As I take this time to relax, please enjoy another previous column. I hope one and all had a memorable Christmas, surrounded by friends and family you love the most. Merry Christmas!
Living on a farm, surrounded by green pastures, blue skies, one flowing river and plenty of woods, lets us experience a few things that most city dwellers don't.
We're surrounded by some not-so-wild life and some really wild life that we usually get to see on a daily basis.
Some not-so-wild life include chickens, cows that escape from the pasture by busting through an electric fence and then run over to the neighbors and tromp through their garden (I guess they could be considered "wild" life.); and baby calves that also like to escape their pens. Baby calves don't go too far; they tend to stick around by the big cows.
We can allow our chickens to be free-range chickens. They can roam wherever they want. Chuck, the rooster, likes to crow long before the sun comes up over the eastern horizon. He, and his three girlfriends roost in the tops of our Blue Spruce trees and he feels all mighty and powerful at 4:30 in the morning. He appreciates being able to crow all he wants and not having to worry about the neighbors calling the chicken cops.
Living on the farm we get to see all kinds of wild life. I regularly see coyote, mice, `possum, raccoons, squirrels, two young boys engaging in a wrestling match on the trampoline, rats and tons of birds. Sometimes these animals, other than the children, are lying on the side of the rode, or as Steve likes to say, "Napping in a very bad spot."
Sometimes Chopper brings wild things home that are napping between his teeth. He's a rat terrier doing what rat terriers do best-keeping rascally pests and varmints at bay.
One year we had a pair of young eagles, and one parent eagle, living in the top of our century-old cedar trees. The eagles didn't stick around long. I suppose there was too much activity for their comfort.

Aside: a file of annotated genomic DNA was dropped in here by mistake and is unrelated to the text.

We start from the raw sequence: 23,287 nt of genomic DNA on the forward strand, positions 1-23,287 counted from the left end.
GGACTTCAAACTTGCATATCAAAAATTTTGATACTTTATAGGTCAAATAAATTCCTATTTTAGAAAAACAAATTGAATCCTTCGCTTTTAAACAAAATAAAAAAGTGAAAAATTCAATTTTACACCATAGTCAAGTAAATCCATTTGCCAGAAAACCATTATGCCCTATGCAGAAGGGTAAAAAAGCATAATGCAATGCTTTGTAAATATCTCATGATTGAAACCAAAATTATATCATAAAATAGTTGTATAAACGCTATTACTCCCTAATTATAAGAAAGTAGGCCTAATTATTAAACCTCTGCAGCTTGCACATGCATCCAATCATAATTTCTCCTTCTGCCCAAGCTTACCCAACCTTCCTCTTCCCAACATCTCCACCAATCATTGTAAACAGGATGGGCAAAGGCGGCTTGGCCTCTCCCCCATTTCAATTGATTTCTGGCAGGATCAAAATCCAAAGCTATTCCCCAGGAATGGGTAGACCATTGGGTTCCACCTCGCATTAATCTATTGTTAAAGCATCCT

Nothing beats the wildlife I saw Wednesday morning while up in the compost barn retrieving cows for the morning milking.
It was better than observing little mice scurrying out of the skid loader when I start it for scraping the manure out of the barn. I don't mind if the mice run away from the skid loader. It's when the run a circle around me inside that freaks me out.
It was better than the time Menna, our exchange student, wished she could see a wild raccoon and wouldn't you know it, just minutes after she said that, a sickly-looking raccoon ran across the yard, in the middle of the day.
Nothing has excited me beats the animal I saw Wednesday morning.
It flew into the barn from the east. At first I thought it was just another stupid pigeon, but it quickly dawned on me that it was something else.
It landed on the rafters and just kept looking at me. Then he must have thought Steve was cuter because he started staring at him for a real long time.
"Oh, my God, that's an owl," I said to Steve.
Steve shined his flashlight on the bird so I could commit its description to my memory and later check out my bird book to identify it. Now I know why the owl kept staring at Steve, it didn't trust him one iota.
Steve said, "I hope it stays in here; they're supposed to keep other birds out of the barn. I suppose we should give it a name."
"What's the name of the owl from Winnie the Pooh?" I asked.
"Um, I don't know," Steve said. "How about we call it Mr. Hooters?"
Although he denies it, I don't think he wasn't particularly talking about the noise an owl makes.
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